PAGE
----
Judge Paul Corupe rocks. Out loud.
Days Gone By
Without any doubt, Rockin' Ronnie Hawkins is one of the most underrated artists of the last several decades, a consummate performer who made the leap from rockabilly to folk to heartfelt country just as he relocated from deep in the heart of Arkansas to the bitterly cold streets of Toronto. Not only did he change the direction of rock music by recruiting talented backing musicians Levon Helm, Robbie Robertson, Rick Danko, Garth Hudson, and Richard Manuel—who later broke out on their own as the highly-influential The Band—but Hawkins continues to evolve his music style to this day, taking his place as one of Canada's best-loved (if adopted) musicians, a laid-back rocker who never, ever lost his cool.
This DVD, released by Eagle Vision, captures a star-studded concert that marked The Hawk's 60th birthday party in 1995. Held at Toronto's Massey Hall, this show finds Ronnie on stage with fellow rockabilly pioneers Jerry Lee Lewis and Carl Perkins, plus his Canadian contemporaries The Band, Jeff Healey, and Larry Gowan. Let It Rock: At The Crossroads of Rock and Roll features 19 songs of that good old time rock 'n' roll:
1. Let It Rock—Ronnie Hawkins
While the performances in this concert don't quite live up to the fiery rock and roll antics that paved the way in the 1950s and '60s, they are still surprisingly energetic, especially considering the advanced age of many of the musicians. Everyone's in extremely fine form, especially Hawkins himself, who tears through his hits "Mary Lou" and "Wild Little Willy." The original wildman Jerry Lee Lewis and his well-dressed pal Carl Perkins are nice additions to the show, but they've seemed to slow down a bit since first picking up their instruments, and it's The Band who all but steal the show with their renditions of "Remedy" and "The Weight." Also of note are the songs by The All-Star Band—the name used when all the night's performers playing together—who manage three numbers: "Let it Rock," "Down in the Alley," and a rollicking cover of "Bo Diddley," each of which highlight the fretwork of blind guitarist Jeff Healey. Perhaps the strangest addition to the bill is Lawrence Gowan, an artist probably best known for his dubious synth pop hit single "Strange Animal" in the 1980s. Today, he's playing with veteran rockers Styx, and it's a bit odd to see him here doing Little Richard covers like he's been doing them all his life, given his prog-rock pedigree.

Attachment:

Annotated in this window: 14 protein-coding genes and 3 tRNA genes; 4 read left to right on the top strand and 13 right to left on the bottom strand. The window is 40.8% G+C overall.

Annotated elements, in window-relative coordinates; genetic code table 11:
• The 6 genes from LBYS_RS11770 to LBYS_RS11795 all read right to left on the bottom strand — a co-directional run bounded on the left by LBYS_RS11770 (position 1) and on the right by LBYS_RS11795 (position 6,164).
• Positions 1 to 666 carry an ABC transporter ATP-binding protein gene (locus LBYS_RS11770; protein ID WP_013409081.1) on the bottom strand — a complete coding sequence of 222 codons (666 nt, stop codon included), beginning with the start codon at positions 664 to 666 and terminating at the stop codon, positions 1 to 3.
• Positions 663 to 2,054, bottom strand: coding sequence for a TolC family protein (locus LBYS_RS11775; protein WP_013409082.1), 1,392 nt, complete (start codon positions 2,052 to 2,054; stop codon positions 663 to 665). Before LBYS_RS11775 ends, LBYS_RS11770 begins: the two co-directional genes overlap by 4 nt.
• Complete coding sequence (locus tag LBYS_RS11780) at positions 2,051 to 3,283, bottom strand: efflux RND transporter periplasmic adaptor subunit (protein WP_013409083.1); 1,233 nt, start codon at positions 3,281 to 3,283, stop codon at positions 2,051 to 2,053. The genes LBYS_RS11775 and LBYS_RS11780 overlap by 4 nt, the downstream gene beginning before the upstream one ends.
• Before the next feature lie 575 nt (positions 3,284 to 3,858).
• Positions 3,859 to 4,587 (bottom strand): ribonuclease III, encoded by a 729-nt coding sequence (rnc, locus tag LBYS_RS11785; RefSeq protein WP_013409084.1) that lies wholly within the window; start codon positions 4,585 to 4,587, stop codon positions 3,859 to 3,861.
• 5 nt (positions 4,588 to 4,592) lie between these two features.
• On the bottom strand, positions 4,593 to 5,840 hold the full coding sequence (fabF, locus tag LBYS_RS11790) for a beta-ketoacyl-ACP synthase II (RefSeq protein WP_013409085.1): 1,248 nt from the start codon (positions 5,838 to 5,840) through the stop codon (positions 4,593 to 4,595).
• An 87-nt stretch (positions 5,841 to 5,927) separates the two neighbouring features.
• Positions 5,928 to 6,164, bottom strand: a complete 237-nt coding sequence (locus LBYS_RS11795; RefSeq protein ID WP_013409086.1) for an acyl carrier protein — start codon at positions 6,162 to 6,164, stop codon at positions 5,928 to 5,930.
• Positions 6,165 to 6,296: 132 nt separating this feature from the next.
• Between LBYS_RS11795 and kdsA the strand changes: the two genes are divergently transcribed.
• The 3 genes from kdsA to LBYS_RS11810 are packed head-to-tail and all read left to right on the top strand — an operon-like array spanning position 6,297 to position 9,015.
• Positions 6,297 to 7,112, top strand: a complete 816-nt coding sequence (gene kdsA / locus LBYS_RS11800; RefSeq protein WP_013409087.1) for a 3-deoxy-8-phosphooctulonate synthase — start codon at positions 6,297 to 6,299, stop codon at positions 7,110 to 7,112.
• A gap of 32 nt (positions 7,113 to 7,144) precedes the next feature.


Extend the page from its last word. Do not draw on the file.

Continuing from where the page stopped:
While the concert itself is pretty good, this release by Eagle Vision isn't particularly impressive. The sound is alright, with an excellent Dolby 5.1 track that makes good use of the surround channels, but the picture is excessively grainy and not up to modern standards at all. To make up for the lackluster transfer, there is a great hour-long documentary included here called At the Crossroads of Rock and Roll. Generally, this piece traces the roots of rockabilly out of Memphis, tying in both Hawkins and The Band to give viewers a comprehensive context to understand the importance of the highlighted show. There are even interviews with little-known rockabilly legends like Art Adams and Janis Martin, alongside a wealth of archival footage that concludes backstage at the big concert. There's also a commentary on the doc by director Steve Thomson, who expounds greatly on what's happening on screen, though it often sounds like he's reading a prepared speech.
For fans of the Hawk and rockabilly in general, this is a really nice little package. The concert itself is remarkable, even if the music is a shade less raucous than any true fan would want, but the accompanying documentary is definitely what makes this release a keeper. This is one of the finer Eagle Vision DVDs that I've had the pleasure of checking out.
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